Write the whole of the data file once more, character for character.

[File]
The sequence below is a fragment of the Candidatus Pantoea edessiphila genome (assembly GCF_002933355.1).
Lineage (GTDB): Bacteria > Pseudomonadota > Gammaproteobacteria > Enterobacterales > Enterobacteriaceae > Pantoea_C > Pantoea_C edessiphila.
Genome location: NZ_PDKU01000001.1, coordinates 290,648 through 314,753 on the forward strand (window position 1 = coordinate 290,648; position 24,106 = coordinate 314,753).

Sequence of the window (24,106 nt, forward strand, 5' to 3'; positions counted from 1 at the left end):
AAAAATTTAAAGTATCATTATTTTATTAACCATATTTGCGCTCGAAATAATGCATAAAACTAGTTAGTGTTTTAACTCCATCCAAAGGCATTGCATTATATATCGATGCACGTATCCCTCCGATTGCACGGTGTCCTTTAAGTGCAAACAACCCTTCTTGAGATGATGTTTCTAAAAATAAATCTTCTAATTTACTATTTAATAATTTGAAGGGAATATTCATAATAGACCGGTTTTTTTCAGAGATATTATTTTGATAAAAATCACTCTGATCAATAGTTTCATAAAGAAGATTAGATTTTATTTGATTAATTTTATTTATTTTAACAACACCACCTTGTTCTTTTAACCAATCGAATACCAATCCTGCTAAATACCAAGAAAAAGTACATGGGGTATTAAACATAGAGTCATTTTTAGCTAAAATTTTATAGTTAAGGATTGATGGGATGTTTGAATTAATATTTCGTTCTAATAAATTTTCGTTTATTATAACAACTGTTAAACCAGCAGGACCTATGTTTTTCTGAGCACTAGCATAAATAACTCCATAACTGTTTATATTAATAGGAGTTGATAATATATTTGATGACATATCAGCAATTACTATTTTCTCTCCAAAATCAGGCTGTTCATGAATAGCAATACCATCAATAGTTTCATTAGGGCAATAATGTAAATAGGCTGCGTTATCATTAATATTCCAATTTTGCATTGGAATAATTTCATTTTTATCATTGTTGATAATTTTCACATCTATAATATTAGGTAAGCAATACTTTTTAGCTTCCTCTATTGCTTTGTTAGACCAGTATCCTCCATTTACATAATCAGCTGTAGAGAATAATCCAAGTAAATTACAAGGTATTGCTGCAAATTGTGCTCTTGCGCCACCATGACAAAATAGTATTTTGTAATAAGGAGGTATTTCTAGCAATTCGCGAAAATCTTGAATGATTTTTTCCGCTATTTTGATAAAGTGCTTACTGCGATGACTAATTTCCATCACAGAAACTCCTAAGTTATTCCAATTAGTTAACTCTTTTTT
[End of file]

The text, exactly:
The sequence below is a fragment of the Candidatus Pantoea edessiphila genome (assembly GCF_002933355.1).
Lineage (GTDB): Bacteria > Pseudomonadota > Gammaproteobacteria > Enterobacterales > Enterobacteriaceae > Pantoea_C > Pantoea_C edessiphila.
Genome location: NZ_PDKU01000001.1, coordinates 290,648 through 314,753 on the forward strand (window position 1 = coordinate 290,648; position 24,106 = coordinate 314,753).

Sequence of the window (24,106 nt, forward strand, 5' to 3'; positions counted from 1 at the left end):
AAAAATTTAAAGTATCATTATTTTATTAACCATATTTGCGCTCGAAATAATGCATAAAACTAGTTAGTGTTTTAACTCCATCCAAAGGCATTGCATTATATATCGATGCACGTATCCCTCCGATTGCACGGTGTCCTTTAAGTGCAAACAACCCTTCTTGAGATGATGTTTCTAAAAATAAATCTTCTAATTTACTATTTAATAATTTGAAGGGAATATTCATAATAGACCGGTTTTTTTCAGAGATATTATTTTGATAAAAATCACTCTGATCAATAGTTTCATAAAGAAGATTAGATTTTATTTGATTAATTTTATTTATTTTAACAACACCACCTTGTTCTTTTAACCAATCGAATACCAATCCTGCTAAATACCAAGAAAAAGTACATGGGGTATTAAACATAGAGTCATTTTTAGCTAAAATTTTATAGTTAAGGATTGATGGGATGTTTGAATTAATATTTCGTTCTAATAAATTTTCGTTTATTATAACAACTGTTAAACCAGCAGGACCTATGTTTTTCTGAGCACTAGCATAAATAACTCCATAACTGTTTATATTAATAGGAGTTGATAATATATTTGATGACATATCAGCAATTACTATTTTCTCTCCAAAATCAGGCTGTTCATGAATAGCAATACCATCAATAGTTTCATTAGGGCAATAATGTAAATAGGCTGCGTTATCATTAATATTCCAATTTTGCATTGGAATAATTTCATTTTTATCATTGTTGATAATTTTCACATCTATAATATTAGGTAAGCAATACTTTTTAGCTTCCTCTATTGCTTTGTTAGACCAGTATCCTCCATTTACATAATCAGCTGTAGAGAATAATCCAAGTAAATTACAAGGTATTGCTGCAAATTGTGCTCTTGCGCCACCATGACAAAATAGTATTTTGTAATAAGGAGGTATTTCTAGCAATTCGCGAAAATCTTGAATGATTTTTTCCGCTATTTTGATAAAGTGCTTACTGCGATGACTAATTTCCATCACAGAAACTCCTAAGTTATTCCAATTAGTTAACTCTTTTTT